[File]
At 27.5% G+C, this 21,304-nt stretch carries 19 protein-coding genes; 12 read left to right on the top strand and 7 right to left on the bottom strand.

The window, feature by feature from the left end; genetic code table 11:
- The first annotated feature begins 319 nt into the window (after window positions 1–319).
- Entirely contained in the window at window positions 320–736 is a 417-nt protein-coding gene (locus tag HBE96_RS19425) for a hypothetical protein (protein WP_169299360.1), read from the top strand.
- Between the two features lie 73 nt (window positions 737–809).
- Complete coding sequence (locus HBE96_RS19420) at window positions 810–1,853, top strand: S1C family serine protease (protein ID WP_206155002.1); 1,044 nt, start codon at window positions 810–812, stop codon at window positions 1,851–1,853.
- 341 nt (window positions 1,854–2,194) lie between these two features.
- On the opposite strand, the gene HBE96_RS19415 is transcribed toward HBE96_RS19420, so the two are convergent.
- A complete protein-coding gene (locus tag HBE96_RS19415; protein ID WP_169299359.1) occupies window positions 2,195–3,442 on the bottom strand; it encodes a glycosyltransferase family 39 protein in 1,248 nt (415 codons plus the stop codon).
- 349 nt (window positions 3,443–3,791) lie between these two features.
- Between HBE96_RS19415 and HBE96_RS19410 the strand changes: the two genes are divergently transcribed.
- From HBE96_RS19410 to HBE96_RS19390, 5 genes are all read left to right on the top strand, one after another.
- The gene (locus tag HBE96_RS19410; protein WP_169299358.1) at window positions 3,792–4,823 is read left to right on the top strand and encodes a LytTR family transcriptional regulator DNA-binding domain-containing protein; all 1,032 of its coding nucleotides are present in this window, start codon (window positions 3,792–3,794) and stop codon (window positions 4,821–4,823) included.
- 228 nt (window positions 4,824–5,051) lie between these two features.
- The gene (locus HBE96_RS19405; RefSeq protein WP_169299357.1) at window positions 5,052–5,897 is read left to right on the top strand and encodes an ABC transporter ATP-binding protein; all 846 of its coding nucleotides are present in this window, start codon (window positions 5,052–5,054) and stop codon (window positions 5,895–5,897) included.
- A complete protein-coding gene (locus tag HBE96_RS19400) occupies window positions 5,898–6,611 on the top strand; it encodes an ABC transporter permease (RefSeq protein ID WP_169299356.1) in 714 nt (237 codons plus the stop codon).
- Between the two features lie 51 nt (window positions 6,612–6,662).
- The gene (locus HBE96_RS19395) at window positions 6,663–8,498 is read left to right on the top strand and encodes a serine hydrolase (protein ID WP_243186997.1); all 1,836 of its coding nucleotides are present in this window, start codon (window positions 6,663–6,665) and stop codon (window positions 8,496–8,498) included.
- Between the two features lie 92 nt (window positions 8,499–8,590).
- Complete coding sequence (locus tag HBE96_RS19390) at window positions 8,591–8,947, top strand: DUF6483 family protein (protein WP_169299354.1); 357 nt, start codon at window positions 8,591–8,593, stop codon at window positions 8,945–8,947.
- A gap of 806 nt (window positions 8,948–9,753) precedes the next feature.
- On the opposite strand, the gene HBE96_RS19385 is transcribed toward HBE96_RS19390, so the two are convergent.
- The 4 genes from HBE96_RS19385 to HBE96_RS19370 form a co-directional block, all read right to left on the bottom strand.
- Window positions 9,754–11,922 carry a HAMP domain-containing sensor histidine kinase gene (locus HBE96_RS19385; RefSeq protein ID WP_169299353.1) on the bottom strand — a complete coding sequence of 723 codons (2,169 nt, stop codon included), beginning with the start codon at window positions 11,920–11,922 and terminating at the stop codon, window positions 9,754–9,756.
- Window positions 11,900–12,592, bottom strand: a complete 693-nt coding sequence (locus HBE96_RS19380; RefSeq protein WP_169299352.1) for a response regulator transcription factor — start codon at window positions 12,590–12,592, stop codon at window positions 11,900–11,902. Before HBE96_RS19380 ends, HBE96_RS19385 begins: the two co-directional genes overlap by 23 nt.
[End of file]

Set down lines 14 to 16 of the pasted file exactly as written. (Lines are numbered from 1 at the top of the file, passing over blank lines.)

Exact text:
- 228 nt (window positions 4,824–5,051) lie between these two features.
- The gene (locus HBE96_RS19405; RefSeq protein WP_169299357.1) at window positions 5,052–5,897 is read left to right on the top strand and encodes an ABC transporter ATP-binding protein; all 846 of its coding nucleotides are present in this window, start codon (window positions 5,052–5,054) and stop codon (window positions 5,895–5,897) included.
- A complete protein-coding gene (locus tag HBE96_RS19400) occupies window positions 5,898–6,611 on the top strand; it encodes an ABC transporter permease (RefSeq protein ID WP_169299356.1) in 714 nt (237 codons plus the stop codon).